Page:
While Seoul BBQ may not be flashy, it is certainly bright. The same kind of garish light so popular for illuminating international airports glares off the floor-to-ceiling white marble, corporate art on the walls and metal hoods above the tables. The room would be sterile enough for surgery, if not for the forest of potted plant life scattered throughout. Those plants help give the space an oddly peaceful feeling. There are no loud yells, no fiery explosions, no drama of any kind. And servers don't walk, they glide, quietly pushing carts to tables when they need to make a delivery, whether it's two glasses of water or a dozen entrees.
The banchan, a complimentary collection of a dozen side dishes that offers a broad representation of Korean cuisine, emphasizing the garlic, chili, eggs and pickling so prominent in that country, is the first delivery. Some of these dishes are standard: savory mini omelets full of garlic and scallions, baked Korean yams doused in sweet syrup, crisp pickles coated in chili oil and cut into discs, and kimchi, the classic fermented napa cabbage bathed in chili paste. Normally, kimchi is one of my favorite flavor combinations: simultaneously earthy and fiery, powerful enough to be paired with gamey meats and interesting enough to be consumed alone. Seoul BBQ's version is light and mild — inoffensive, but also boring. It's better when baked into the kimchi pancake offered on the appetizer menu, because the kitchen adds more chili to the kimchi in the pan-fried flour cake.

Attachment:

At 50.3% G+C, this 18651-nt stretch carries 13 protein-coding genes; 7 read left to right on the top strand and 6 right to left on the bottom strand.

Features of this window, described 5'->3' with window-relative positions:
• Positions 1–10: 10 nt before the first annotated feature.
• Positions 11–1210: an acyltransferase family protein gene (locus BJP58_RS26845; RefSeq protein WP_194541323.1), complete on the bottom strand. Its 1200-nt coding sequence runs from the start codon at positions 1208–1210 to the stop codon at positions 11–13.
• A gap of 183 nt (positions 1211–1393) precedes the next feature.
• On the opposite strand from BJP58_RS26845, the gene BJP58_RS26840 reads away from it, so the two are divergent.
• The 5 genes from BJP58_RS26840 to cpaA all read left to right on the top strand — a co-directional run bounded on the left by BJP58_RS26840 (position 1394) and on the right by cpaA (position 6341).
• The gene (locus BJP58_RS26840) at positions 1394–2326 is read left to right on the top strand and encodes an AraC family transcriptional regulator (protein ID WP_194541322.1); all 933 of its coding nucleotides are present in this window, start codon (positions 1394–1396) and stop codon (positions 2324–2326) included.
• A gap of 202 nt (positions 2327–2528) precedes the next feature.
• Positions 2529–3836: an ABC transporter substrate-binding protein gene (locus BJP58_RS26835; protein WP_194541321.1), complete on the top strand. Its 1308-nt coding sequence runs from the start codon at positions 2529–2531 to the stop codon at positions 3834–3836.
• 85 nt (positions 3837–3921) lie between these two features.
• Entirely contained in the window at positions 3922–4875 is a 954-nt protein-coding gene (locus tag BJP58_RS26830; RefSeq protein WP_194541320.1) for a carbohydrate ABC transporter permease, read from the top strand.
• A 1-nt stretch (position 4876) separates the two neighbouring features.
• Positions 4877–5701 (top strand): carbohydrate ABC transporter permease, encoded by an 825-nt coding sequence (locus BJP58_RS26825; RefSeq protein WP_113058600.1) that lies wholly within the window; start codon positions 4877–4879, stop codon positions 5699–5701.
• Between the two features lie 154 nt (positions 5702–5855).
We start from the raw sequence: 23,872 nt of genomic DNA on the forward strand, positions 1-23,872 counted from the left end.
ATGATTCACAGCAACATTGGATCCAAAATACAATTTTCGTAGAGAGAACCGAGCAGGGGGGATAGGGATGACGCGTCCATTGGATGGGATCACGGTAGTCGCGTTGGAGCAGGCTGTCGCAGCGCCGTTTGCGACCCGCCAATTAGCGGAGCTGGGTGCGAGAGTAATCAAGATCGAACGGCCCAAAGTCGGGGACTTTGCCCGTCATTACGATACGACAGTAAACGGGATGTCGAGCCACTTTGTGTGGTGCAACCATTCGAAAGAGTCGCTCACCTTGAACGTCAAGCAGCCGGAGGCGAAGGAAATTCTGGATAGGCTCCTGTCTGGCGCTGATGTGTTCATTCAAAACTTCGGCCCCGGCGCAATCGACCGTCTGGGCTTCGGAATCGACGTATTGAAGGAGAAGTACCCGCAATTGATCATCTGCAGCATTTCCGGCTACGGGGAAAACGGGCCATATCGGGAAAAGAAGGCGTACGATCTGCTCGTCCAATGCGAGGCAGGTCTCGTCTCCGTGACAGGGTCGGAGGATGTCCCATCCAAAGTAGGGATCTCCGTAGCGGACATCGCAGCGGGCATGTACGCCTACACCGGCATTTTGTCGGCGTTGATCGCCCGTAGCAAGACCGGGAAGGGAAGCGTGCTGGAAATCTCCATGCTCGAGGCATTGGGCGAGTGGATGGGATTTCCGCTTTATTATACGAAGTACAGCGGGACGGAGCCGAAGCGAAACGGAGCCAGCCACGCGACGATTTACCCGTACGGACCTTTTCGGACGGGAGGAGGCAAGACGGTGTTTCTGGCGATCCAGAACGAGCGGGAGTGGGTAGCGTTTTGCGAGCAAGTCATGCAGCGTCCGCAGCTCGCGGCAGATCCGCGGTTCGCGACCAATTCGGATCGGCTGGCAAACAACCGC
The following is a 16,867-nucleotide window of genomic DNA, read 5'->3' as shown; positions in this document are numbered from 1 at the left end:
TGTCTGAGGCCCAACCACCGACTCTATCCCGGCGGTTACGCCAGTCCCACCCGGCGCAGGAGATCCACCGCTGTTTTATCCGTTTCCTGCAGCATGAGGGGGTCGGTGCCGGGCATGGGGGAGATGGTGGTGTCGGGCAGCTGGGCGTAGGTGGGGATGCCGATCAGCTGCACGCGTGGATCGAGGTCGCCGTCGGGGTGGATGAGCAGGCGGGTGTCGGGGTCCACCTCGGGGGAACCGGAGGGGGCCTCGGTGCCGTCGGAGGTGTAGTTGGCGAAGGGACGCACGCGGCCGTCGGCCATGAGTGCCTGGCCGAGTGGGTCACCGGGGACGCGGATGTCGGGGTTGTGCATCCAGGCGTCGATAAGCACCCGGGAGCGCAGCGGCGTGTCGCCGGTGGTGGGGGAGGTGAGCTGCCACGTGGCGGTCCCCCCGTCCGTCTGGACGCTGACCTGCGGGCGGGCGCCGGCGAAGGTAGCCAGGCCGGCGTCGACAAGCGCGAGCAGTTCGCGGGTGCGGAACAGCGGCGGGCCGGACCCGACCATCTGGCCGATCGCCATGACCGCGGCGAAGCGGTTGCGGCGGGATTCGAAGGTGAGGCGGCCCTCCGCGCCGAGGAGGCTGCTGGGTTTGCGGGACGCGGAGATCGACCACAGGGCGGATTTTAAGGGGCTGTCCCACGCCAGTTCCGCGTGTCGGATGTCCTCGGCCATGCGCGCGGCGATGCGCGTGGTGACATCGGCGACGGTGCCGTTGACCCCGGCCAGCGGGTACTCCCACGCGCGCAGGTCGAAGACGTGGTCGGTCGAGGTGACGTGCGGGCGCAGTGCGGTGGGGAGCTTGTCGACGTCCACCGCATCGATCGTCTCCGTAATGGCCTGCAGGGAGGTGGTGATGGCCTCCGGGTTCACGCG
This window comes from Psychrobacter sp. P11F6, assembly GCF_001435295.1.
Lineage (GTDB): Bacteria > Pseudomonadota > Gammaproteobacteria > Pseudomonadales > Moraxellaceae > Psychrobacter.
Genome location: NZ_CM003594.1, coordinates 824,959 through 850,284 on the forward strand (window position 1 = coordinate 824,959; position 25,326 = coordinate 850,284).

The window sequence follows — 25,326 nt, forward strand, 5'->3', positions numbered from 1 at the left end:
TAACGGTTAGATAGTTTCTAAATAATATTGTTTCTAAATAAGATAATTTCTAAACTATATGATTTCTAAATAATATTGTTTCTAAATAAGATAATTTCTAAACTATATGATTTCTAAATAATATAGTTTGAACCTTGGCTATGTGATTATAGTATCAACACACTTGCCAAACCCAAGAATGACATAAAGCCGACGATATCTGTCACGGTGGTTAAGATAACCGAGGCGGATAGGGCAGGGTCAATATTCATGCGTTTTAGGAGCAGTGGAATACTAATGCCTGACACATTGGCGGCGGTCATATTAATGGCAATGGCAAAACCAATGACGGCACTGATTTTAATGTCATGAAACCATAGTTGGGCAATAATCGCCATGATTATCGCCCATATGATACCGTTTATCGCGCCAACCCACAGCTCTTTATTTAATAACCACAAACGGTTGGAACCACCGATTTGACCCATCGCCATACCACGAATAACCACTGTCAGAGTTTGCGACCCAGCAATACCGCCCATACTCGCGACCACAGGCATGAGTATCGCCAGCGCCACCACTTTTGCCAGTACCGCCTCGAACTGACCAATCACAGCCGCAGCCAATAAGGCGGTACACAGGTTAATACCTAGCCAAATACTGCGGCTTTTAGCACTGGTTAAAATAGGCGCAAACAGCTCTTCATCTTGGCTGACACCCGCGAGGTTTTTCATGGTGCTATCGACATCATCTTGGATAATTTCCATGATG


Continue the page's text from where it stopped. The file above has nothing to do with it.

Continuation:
The kitchen rotates the rest of the banchan offerings, and that's when the really interesting stuff begins to hit the table. Stuff like the square of totori muk, or acorn jelly. I've had versions as dark as coffee and versions that are white and cloudy, but they all taste the same: mildly nutty, with a jello-like texture that takes on the flavor of the vinegar-and-sesame-seed topping. Or the salty, crispy shreds of dried fish, just mildly reminiscent of the sea, a perfect snack to go with a light Korean beer. I also love the cold tripe salad, strips of intestine braised until incredibly tender, then bathed in peppery, garlicky Korean soy sauce for a pleasantly sweet and savory dish. And though hard-boiled egg is the one food in the world I truly detest, I like the preparation at Seoul BBQ, with the egg marinated in a soy-sauce-based broth and served in a satisfying pool of the liquid.